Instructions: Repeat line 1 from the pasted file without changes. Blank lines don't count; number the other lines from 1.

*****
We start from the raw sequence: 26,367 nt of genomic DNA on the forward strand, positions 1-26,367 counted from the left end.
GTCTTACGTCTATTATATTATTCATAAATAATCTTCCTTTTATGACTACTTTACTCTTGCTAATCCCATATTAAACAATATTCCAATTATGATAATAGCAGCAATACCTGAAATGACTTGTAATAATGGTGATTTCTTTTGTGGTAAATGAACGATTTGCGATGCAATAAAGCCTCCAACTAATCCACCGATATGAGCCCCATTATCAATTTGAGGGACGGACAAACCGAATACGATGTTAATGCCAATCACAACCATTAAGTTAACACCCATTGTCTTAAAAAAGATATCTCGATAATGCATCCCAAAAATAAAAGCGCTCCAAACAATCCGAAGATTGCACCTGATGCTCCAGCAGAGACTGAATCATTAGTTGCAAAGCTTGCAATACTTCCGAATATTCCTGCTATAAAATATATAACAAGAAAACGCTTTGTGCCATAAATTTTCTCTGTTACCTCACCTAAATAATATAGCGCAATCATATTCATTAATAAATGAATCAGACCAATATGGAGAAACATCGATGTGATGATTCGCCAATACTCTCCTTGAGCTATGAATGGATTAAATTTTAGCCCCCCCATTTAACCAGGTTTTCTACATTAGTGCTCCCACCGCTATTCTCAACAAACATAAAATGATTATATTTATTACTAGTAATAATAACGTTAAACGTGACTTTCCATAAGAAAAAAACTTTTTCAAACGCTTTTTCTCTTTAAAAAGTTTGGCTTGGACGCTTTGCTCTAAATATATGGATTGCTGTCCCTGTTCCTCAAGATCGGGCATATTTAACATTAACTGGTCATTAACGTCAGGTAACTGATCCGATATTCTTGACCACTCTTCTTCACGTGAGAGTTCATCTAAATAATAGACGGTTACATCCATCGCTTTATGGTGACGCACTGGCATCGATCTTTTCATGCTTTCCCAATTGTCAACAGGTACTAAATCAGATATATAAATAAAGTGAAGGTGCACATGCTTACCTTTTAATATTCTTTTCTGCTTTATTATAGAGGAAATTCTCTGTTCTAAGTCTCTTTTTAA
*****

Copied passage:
We start from the raw sequence: 26,367 nt of genomic DNA on the forward strand, positions 1-26,367 counted from the left end.